U.S. detainee deaths may be homicides
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U.S. detainee deaths may be homicides
Investigators have urged more action in most of the 26 Iraq, Afghanistan cases.

The New York Times | March 16, 2005
By Douglas Jehl and Eric Schmitt  

WASHINGTON -- At least 26 prisoners have died in U.S. custody in Iraq and Afghanistan since 2002 in what Army and Navy investigators have concluded or suspect were acts of criminal homicide, according to military officials.

The number of confirmed or suspected cases is much higher than any accounting the military has previously reported. A Pentagon report sent to Congress last week cited only six prisoner deaths caused by abuse, but that partial tally was limited to what the author, Vice Adm. Albert T. Church III of the Navy, called "closed, substantiated abuse cases" as of September.

The new figure of 26 was provided by the Army and Navy this week after repeated inquiries. In 18 cases reviewed by the Army and Navy, investigators have closed their inquiries and have recommended them for prosecution or referred them to other agencies for action, Army and Navy officials said. Eight cases are still under investigation but are listed by the Army as confirmed or suspected criminal homicides, the officials said.

Only one of the deaths occurred at the Abu Ghraib prison in Iraq, officials said, showing how broadly the most violent abuses extended beyond those prison walls and contradicting early impressions that the wrongdoing was confined to a handful of military police on the prison's night shift.

Among the cases are at least four involving CIA employees that are being reviewed by the Justice Department for possible prosecution. They include a killing in Afghanistan in June 2003 for which David Passaro, a contract worker for the CIA, is now facing trial in federal court in North Carolina.

Human rights groups expressed dismay at the number of criminal homicides and renewed their call for a Sept. 11-style inquiry into detention operations and abuse in Iraq and Afghanistan. "This number to me is quite astounding," said James D. Ross, senior legal adviser for Human Rights Watch in New York. "This just reflects an overall failure to take seriously the abuses that have occurred."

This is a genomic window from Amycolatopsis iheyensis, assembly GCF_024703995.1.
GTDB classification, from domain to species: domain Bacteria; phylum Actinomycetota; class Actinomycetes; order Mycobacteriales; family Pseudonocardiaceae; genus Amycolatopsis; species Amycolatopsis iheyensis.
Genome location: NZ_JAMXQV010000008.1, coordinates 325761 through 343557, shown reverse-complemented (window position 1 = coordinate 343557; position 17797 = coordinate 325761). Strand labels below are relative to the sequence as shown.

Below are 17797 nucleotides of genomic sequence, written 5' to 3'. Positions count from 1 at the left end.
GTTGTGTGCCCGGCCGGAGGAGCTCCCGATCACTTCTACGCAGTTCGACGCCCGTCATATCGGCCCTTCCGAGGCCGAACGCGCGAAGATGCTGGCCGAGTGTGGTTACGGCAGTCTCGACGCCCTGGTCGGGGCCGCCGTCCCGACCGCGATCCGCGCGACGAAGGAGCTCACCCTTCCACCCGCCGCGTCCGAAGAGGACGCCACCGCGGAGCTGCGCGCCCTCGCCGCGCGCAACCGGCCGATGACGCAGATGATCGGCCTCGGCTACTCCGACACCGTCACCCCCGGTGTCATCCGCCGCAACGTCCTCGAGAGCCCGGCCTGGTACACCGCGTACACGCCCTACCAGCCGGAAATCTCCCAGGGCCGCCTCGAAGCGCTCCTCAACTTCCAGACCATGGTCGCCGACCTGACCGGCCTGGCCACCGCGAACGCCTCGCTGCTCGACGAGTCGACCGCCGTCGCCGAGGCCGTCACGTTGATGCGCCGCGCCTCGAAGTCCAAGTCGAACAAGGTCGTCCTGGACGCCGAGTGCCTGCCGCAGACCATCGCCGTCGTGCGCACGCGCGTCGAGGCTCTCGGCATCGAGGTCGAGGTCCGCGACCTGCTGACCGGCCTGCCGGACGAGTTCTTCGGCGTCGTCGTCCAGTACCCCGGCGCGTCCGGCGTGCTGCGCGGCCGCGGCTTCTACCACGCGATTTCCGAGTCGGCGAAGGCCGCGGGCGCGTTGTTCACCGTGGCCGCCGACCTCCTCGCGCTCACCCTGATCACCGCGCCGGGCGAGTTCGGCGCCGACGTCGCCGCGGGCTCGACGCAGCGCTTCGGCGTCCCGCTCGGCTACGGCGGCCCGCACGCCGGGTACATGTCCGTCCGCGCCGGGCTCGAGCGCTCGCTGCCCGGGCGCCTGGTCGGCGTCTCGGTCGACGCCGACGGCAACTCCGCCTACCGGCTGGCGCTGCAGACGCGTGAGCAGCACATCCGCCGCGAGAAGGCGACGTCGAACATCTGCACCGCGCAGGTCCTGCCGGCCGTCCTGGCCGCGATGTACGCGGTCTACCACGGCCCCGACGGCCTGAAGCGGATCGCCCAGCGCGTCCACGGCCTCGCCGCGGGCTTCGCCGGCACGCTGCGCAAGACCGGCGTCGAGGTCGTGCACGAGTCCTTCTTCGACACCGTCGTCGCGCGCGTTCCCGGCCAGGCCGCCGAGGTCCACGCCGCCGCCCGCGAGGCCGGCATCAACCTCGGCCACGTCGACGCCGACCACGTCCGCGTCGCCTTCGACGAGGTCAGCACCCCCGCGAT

Pentagon and Army officials rebutted that accusation. Lawrence Di Rita, the chief Pentagon spokesman, said he was not aware that the Defense Department had previously accounted publicly for criminal homicides among the detainee deaths in Afghanistan and Iraq, but he insisted that military authorities were vigorously pursuing each case.

"I have not seen the numbers collected in the way you described them, but obviously one criminal homicide is one too many," said Di Rita, who noted that U.S. forces have held more than 50,000 detainees in Iraq and Afghanistan over the past three years.

Army officials said the killings took place both inside and outside detention areas, including at the point of capture in often violent battlefield conditions. "The Army will investigate every detainee death both inside and outside detention facilities," said Col. Joseph Curtin, a senior Army spokesman. "Simply put, detainee abuse is not tolerated, and the Army will hold soldiers accountable."

In his report last week, Church concluded that the abuse of prisoners in Iraq and Afghanistan had been the result primarily of a breakdown of discipline, not flawed policies or misguided direction from commanders or Pentagon officials. But Church cautioned that his conclusions were "based primarily on the information available to us as of September 30th, 2004," and he added, "Should additional information become available, our conclusions would have to be considered in light of that information."

In addition to the criminal homicides, an additional 11 cases involving prisoner deaths at the hands of U.S. troops are now listed as justifiable homicides that should not be prosecuted, Army officials said. Those cases included killings caused by U.S. soldiers in suppressing prisoner riots in Iraq, they said. Other prisoners have died in captivity of natural causes, the military has found.

An accounting by The New York Times in May 2004, based on reports from military officials and a review of Army documents, identified 16 cases of confirmed or suspected homicide involving prisoners in U.S. custody in Iraq and Afghanistan. At that time, however, just five were listed as confirmed homicides, with 11 of the cases still under investigation.

The Army defines a homicide as "a death that results from the intentional (explicit or implied) or grossly reckless behavior of another person or persons. Homicide is not synonymous with murder (a legal determination) and includes both criminal actions and excusable incidents (i.e., self-defense, law enforcement, combat)," according to a statement.

The new total of 26 cases involving prisoner deaths confirmed or suspected of being criminal homicides includes 24 cases investigated by the Army and two cases by the Navy, spokesmen for those services said. Two of the Army cases have since been referred to the Navy, and one case to the Justice Department. The Navy said each case included a single prisoner death, but the Army said it was possible that some of the cases investigated by the service involved the death of more than one prisoner. The Marine Corps said nine Iraqi detainees have died in Marine custody, but that none was a homicide. It is unclear if this number includes the death of an Iraqi captive shot by a Marine in a mosque in Fallujah in November, an incident filmed by a TV crew.

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